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Outsourcing: Peter Harrison, CEO Of GlobalLogic (Part 6)

Posted on Saturday, Sep 25th 2010

By guest author Tony Scott

The Challenge of Finding Strong Middle Management

Tony: Are you finding it more difficult to attract and retain the kind of people you need? The services GlobalLogic provides clearly require the high end of the skill set compared to outsourced call center services, for example.

Peter: It has, but I think at the same time our brand has improved our reach and our credibility among potential hires, so I think those two have probably cancelled each other out a bit. For example, in Ukraine today we’re considered the best place to work. We’re the largest technology employer in Ukraine, sixteen hundred people. The next largest is a thousand people. So, we enjoy sort of a celebrity status in Ukraine, and it has become easier and easier to get the best people. It’s a little more challenging in India, but even there our reputation has grown as we’ve grown, so that offsets the competitiveness of the market. The greatest challenge remains at the most senior level. Finding people with eight to twelve years of experience is also especially challenging.

Tony: I’m not surprised – finding good people with solid management experience or the ability to grow into a managerial role is tough everywhere, but particularly so when you are in an environment that doesn’t have a long history of many well-established companies with great training and examples for younger people coming up the ranks to emulate. Add in a growing market that needs more and more middle management talent, the supply just can’t meet the demand – that’s what is happening in India and China.

Peter: My main point is that this is a thirty- to fifty-year phenomenon, not a three- to five-year phenomenon. People have this perception that if you don’t quickly transform yourself into a solution business, you’re toast. I do agree you have to do this, but the prophecy that outsourcing is dead, well, it is a long term-phenomenon. We’re at only the beginning of a very, very long voyage.  In India today, less than 0.2% of the population is involved in outsourcing – not 2%, but 0.2%, which is scratching the surface of just that one country.

Tony: On the other hand, if you look at the talent pool that India or any country has, it’s obvious that we can’t look at the entire population. India has a very large percentage of people living in agricultural poverty.

Peter: Yes.

Tony: If you take the number of the people who are college graduates, and to refine it further, the percentage of those who actually have the language skills you need to be effective in a role in an outsourcing company, it becomes an increasingly smaller group.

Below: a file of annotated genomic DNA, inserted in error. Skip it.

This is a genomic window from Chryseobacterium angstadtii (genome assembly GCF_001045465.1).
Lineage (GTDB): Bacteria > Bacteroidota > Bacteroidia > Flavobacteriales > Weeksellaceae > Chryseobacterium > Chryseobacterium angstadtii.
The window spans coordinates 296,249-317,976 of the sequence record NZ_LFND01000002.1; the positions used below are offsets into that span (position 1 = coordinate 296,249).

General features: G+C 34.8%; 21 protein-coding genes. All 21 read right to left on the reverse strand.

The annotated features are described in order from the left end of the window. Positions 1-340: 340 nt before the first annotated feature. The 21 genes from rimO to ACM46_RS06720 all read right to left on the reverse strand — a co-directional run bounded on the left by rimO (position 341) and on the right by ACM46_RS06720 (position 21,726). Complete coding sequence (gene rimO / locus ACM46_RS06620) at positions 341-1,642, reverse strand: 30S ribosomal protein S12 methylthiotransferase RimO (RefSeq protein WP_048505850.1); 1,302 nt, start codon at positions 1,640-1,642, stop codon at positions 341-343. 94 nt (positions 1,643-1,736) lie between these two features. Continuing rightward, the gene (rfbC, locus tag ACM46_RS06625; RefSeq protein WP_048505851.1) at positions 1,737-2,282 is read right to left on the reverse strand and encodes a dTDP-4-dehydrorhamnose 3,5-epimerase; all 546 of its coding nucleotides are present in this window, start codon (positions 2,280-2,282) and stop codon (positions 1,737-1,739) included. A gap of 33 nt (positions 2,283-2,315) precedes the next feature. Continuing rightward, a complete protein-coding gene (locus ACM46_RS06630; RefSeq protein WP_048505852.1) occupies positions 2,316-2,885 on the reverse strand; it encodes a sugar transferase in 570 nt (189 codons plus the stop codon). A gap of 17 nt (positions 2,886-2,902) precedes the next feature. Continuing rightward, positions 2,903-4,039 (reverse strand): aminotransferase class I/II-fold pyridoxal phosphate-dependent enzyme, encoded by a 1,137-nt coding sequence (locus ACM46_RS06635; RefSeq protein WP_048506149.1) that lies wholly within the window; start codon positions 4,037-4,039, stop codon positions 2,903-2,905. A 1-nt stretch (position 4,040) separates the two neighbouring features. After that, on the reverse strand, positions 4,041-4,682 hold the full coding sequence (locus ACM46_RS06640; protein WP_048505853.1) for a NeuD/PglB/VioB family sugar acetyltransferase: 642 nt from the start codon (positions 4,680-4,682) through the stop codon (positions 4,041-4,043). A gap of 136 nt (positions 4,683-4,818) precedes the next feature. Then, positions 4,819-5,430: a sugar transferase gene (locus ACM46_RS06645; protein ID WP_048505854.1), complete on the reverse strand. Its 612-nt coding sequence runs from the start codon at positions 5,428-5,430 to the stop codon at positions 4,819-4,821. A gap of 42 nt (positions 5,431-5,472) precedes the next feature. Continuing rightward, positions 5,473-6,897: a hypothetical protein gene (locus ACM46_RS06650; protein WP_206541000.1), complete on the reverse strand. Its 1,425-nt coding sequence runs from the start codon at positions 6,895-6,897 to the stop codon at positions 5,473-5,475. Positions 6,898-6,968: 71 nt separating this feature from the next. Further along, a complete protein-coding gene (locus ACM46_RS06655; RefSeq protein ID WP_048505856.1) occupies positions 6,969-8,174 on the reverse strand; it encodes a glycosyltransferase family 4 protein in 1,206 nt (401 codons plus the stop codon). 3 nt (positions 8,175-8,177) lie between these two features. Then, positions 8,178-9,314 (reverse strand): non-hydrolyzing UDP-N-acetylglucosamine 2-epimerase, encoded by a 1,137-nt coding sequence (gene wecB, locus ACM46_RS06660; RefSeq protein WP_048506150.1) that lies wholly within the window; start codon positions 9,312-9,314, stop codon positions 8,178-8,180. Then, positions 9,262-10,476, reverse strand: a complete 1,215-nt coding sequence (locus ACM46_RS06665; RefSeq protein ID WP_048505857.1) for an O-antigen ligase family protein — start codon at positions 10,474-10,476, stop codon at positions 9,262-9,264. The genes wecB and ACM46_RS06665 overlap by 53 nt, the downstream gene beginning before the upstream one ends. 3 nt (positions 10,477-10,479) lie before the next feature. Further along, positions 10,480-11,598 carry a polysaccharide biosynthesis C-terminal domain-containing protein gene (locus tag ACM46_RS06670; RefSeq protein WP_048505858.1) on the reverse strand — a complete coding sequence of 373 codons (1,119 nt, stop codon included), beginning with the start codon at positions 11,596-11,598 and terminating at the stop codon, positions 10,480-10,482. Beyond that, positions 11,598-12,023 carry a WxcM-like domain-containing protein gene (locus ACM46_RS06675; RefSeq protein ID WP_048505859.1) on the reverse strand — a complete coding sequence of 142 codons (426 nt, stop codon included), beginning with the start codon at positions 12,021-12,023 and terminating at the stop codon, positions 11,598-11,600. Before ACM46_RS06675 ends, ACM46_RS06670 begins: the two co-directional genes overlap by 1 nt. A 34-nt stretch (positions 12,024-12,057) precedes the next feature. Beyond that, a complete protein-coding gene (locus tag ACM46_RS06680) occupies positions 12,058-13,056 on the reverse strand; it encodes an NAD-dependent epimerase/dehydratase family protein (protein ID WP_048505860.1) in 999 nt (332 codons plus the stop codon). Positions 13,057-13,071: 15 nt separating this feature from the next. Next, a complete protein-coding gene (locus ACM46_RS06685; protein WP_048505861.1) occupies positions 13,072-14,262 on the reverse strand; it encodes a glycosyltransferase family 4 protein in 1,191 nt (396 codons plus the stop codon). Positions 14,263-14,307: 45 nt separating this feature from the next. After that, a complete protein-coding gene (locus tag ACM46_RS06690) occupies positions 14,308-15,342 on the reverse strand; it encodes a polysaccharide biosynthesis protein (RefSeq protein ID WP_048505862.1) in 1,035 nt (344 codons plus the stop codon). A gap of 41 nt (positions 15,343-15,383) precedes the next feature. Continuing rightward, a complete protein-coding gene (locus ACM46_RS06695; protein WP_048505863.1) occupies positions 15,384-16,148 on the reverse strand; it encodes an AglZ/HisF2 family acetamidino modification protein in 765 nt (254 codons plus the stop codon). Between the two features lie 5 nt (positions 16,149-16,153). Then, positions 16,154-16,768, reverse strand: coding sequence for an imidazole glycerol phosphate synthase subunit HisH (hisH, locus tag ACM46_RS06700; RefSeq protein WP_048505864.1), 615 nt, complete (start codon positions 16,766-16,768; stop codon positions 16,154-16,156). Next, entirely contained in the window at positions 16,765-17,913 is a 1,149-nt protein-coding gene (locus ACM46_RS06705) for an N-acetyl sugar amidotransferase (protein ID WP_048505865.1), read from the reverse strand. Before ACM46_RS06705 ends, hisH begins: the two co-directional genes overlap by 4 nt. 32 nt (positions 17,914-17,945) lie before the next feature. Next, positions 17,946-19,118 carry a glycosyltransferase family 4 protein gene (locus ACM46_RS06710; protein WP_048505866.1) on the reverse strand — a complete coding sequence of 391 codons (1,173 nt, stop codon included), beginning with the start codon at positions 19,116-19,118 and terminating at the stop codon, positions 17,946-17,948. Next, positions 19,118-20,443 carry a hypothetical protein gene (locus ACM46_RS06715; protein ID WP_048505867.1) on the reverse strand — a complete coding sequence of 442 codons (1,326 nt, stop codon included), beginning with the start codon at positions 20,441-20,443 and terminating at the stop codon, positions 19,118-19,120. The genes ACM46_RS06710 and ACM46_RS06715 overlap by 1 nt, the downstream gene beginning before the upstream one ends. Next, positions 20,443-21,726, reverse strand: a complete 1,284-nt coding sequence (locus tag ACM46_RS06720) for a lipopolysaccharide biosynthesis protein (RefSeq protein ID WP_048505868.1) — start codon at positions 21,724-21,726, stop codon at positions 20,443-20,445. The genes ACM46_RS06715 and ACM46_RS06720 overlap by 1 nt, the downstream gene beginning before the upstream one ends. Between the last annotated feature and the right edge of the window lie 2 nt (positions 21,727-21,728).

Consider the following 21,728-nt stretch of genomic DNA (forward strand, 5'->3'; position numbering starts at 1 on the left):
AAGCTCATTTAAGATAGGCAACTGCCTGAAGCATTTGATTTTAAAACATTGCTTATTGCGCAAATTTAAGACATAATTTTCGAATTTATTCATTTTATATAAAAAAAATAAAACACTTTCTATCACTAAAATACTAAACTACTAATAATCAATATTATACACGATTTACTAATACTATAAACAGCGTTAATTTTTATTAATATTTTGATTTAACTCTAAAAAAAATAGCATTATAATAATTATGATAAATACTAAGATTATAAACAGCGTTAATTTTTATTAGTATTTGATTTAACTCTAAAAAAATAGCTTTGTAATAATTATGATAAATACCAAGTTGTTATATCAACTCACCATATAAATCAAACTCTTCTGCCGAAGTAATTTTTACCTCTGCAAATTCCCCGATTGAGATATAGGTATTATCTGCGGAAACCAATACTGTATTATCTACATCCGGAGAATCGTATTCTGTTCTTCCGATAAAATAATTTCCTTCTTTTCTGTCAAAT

Peter: The number of U.S.-caliber graduates is small compared to the size of the entire group, but what’s important is that it’s a group that’s growing faster and faster. If five years ago there were only about 50,000 who graduated each year of U.S. caliber, today there are 150,000 who are graduating each year of U.S. caliber, right?

Tony: OK – those numbers seem plausible.

Peter: Then five years from now there will be 300,000 graduating every year of U.S. caliber. That number just keeps growing and it’s not set to slow down. There’s no reason why for the next twenty to thirty years it should slow down.

Tony: Not unless you need to start to build a bigger educational infrastructure to be able to allow for that – which may or may not happen, of course.

Peter: Certainly the raw human potential is there.

Tony: Absolutely, no doubt. Then it becomes whether or not the country invests appropriately in education. China clearly is doing that.

I know have development centers in India and China, and you also mentioned Ukraine. Are their other countries where you have R&D services centers?

Peter: Argentina. We’ve modeled ourselves on the BRICs (Brazil, Russia, India, and China). Ukraine is our proxy for Russia and Argentina is our proxy for Brazil. Otherwise, we’ve modeled ourselves on the BRIC countries.

Tony: All of those countries have relatively large populations of educated young people coming out of university.

Peter: Yes.

Tony: And all probably allow others to come work there relatively easily. For example, do you recruit non-Ukrainians to come to Ukraine to work there?

Peter: Actually, surprisingly few.

Tony: Really?

Peter: Ukraine for some reason doesn’t make it very easy for people to come and work there. It’s actually much easier for people in Ukraine to go work in India than it is people in India to work in Ukraine.

Tony: I didn’t realize that – that’s interesting.  What about Argentina? Do you draw people from the all of Latin America there?

Peter: That’s a bit easier, yes.  You definitely see more mobility in Latin America.

This segment is part 6 in the series : Outsourcing: Peter Harrison, CEO Of GlobalLogic
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